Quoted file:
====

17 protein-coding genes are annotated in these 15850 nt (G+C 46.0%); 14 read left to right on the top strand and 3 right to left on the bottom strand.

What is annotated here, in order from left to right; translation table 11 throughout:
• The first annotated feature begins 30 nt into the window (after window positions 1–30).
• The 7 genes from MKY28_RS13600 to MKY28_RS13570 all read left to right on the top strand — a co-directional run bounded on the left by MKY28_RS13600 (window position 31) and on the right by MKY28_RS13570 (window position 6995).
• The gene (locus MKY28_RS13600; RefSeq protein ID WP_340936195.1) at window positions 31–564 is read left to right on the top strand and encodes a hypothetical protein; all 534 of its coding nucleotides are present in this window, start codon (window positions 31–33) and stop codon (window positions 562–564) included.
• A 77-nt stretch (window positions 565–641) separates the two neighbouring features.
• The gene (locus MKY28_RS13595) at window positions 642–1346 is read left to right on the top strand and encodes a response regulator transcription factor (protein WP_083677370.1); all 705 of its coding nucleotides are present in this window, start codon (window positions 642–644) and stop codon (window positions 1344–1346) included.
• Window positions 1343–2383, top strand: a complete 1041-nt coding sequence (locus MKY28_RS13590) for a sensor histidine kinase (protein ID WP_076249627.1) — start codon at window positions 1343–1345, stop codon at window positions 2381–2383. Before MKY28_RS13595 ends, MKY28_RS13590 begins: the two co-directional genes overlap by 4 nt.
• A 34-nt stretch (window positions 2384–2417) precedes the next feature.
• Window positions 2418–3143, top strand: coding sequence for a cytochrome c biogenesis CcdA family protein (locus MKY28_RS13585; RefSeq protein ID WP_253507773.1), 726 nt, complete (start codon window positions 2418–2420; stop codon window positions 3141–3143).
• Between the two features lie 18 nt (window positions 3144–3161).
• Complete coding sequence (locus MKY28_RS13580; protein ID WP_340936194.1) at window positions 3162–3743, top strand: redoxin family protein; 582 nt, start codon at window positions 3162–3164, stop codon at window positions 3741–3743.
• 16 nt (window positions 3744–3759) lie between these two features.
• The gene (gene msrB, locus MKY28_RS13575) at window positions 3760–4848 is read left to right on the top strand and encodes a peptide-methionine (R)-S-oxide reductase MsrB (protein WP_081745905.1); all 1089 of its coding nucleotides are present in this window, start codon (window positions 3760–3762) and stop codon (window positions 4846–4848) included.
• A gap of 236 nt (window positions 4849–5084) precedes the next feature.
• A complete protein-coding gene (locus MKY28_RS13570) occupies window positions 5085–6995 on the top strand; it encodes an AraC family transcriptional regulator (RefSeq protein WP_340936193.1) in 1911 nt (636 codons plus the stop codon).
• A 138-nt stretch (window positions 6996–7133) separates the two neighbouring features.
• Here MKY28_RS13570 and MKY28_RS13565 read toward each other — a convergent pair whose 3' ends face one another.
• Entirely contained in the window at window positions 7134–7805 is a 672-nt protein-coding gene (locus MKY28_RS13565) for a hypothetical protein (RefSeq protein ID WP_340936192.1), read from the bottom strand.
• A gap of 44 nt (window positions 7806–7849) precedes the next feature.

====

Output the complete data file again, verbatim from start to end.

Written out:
17 protein-coding genes are annotated in these 15850 nt (G+C 46.0%); 14 read left to right on the top strand and 3 right to left on the bottom strand.

What is annotated here, in order from left to right; translation table 11 throughout:
• The first annotated feature begins 30 nt into the window (after window positions 1–30).
• The 7 genes from MKY28_RS13600 to MKY28_RS13570 all read left to right on the top strand — a co-directional run bounded on the left by MKY28_RS13600 (window position 31) and on the right by MKY28_RS13570 (window position 6995).
• The gene (locus MKY28_RS13600; RefSeq protein ID WP_340936195.1) at window positions 31–564 is read left to right on the top strand and encodes a hypothetical protein; all 534 of its coding nucleotides are present in this window, start codon (window positions 31–33) and stop codon (window positions 562–564) included.
• A 77-nt stretch (window positions 565–641) separates the two neighbouring features.
• The gene (locus MKY28_RS13595) at window positions 642–1346 is read left to right on the top strand and encodes a response regulator transcription factor (protein WP_083677370.1); all 705 of its coding nucleotides are present in this window, start codon (window positions 642–644) and stop codon (window positions 1344–1346) included.
• Window positions 1343–2383, top strand: a complete 1041-nt coding sequence (locus MKY28_RS13590) for a sensor histidine kinase (protein ID WP_076249627.1) — start codon at window positions 1343–1345, stop codon at window positions 2381–2383. Before MKY28_RS13595 ends, MKY28_RS13590 begins: the two co-directional genes overlap by 4 nt.
• A 34-nt stretch (window positions 2384–2417) precedes the next feature.
• Window positions 2418–3143, top strand: coding sequence for a cytochrome c biogenesis CcdA family protein (locus MKY28_RS13585; RefSeq protein ID WP_253507773.1), 726 nt, complete (start codon window positions 2418–2420; stop codon window positions 3141–3143).
• Between the two features lie 18 nt (window positions 3144–3161).
• Complete coding sequence (locus MKY28_RS13580; protein ID WP_340936194.1) at window positions 3162–3743, top strand: redoxin family protein; 582 nt, start codon at window positions 3162–3164, stop codon at window positions 3741–3743.
• 16 nt (window positions 3744–3759) lie between these two features.
• The gene (gene msrB, locus MKY28_RS13575) at window positions 3760–4848 is read left to right on the top strand and encodes a peptide-methionine (R)-S-oxide reductase MsrB (protein WP_081745905.1); all 1089 of its coding nucleotides are present in this window, start codon (window positions 3760–3762) and stop codon (window positions 4846–4848) included.
• A gap of 236 nt (window positions 4849–5084) precedes the next feature.
• A complete protein-coding gene (locus MKY28_RS13570) occupies window positions 5085–6995 on the top strand; it encodes an AraC family transcriptional regulator (RefSeq protein WP_340936193.1) in 1911 nt (636 codons plus the stop codon).
• A 138-nt stretch (window positions 6996–7133) separates the two neighbouring features.
• Here MKY28_RS13570 and MKY28_RS13565 read toward each other — a convergent pair whose 3' ends face one another.
• Entirely contained in the window at window positions 7134–7805 is a 672-nt protein-coding gene (locus MKY28_RS13565) for a hypothetical protein (RefSeq protein ID WP_340936192.1), read from the bottom strand.
• A gap of 44 nt (window positions 7806–7849) precedes the next feature.